Marriage Equality: From Outlaws to In-Laws

William N. Eskridge Jr. and Christopher R. Riano. Yale Univ, $40 (968p) ISBN 978-0-300-22181-7
Law scholars Eskridge (Interpreting Law) and Riano document the legal, political, and religious arguments for and against same-sex marriage, as well as stories of gay couples who fought for their relationships to be legally recognized, in this comprehensive history of the battle for equal marriage rights in America. The authors begin with the origins of the gay rights movement, including the Mattachine Society’s “constitutional vision of homophile rights, grounded on the maxim ‘Gay is Good,’ ” and the 1969 Stonewall riots. They scrutinize milestone legal cases and legislation, including the Supreme Court’s first same-sex marriage case in 1972, the 1996 Defense of Marriage Act, and the overturning of California’s constitutional amendment banning gay marriage in 2010. Intersections between the gay rights, women’s liberation, and civil rights movements are highlighted, as are the impact of the AIDS crisis on perceptions of the gay community. The sheer volume of information (including a six-page glossary of terms and acronyms) staggers, and lay readers may find play-by-play descriptions of legal battles a bit of a grind. Still, Eskridge and Riano lighten the proceedings with a playful sense of humor and portraits of the people behind the lawsuits. LGBTQ allies and legal students will be rewarded by the impressive survey of how far the gay rights movement has come. (Aug.)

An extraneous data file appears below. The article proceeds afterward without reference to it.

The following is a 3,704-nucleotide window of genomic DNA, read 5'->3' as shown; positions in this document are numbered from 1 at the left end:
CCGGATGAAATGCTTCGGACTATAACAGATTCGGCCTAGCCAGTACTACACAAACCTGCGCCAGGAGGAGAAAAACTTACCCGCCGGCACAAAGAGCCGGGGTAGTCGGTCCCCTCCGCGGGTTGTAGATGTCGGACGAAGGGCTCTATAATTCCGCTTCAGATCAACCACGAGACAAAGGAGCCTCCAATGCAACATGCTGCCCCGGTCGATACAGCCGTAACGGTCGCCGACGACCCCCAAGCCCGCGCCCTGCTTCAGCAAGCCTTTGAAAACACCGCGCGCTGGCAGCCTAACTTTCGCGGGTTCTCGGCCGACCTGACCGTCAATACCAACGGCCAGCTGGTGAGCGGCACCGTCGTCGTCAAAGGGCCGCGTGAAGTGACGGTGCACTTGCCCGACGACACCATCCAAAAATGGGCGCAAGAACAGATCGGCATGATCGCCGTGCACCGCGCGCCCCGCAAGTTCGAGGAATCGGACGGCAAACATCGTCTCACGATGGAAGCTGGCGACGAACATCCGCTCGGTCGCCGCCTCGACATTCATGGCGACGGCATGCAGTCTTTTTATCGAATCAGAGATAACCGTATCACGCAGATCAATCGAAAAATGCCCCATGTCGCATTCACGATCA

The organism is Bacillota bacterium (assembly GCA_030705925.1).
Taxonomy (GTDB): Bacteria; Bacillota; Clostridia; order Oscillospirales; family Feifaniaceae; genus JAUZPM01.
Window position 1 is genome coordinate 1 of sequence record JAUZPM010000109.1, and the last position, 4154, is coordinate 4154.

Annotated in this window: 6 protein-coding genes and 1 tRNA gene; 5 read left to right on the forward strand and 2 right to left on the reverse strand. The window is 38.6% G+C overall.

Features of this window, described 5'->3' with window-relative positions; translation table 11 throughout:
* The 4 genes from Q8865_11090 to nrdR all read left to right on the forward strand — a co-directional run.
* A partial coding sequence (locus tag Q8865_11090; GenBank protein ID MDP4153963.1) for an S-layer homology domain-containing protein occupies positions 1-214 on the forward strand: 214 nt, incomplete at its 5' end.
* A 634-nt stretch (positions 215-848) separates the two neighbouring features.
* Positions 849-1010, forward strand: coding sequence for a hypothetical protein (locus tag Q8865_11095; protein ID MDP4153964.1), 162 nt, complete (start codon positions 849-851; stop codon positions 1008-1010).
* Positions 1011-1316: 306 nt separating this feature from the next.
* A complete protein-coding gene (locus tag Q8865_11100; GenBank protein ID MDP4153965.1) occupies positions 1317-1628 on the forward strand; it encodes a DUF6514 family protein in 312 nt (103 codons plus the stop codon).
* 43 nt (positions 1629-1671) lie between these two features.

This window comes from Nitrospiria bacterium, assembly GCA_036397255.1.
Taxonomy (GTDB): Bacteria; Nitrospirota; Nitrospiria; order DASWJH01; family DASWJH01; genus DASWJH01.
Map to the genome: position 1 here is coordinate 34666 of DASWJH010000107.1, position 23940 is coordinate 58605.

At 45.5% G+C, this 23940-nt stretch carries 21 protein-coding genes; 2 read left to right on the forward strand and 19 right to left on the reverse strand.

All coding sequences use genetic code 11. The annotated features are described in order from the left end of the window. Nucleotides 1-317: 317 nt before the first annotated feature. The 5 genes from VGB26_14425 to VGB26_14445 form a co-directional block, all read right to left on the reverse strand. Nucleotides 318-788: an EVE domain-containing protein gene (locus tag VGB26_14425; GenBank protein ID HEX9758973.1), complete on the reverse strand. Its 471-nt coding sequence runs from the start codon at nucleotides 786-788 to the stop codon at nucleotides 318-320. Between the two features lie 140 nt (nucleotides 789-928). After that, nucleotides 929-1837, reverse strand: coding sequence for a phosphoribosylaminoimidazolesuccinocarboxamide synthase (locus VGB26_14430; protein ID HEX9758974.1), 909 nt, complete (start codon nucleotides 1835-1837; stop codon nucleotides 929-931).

Reviewed on : 06/02/2020
Release date: 08/01/2020
Genre: Nonfiction
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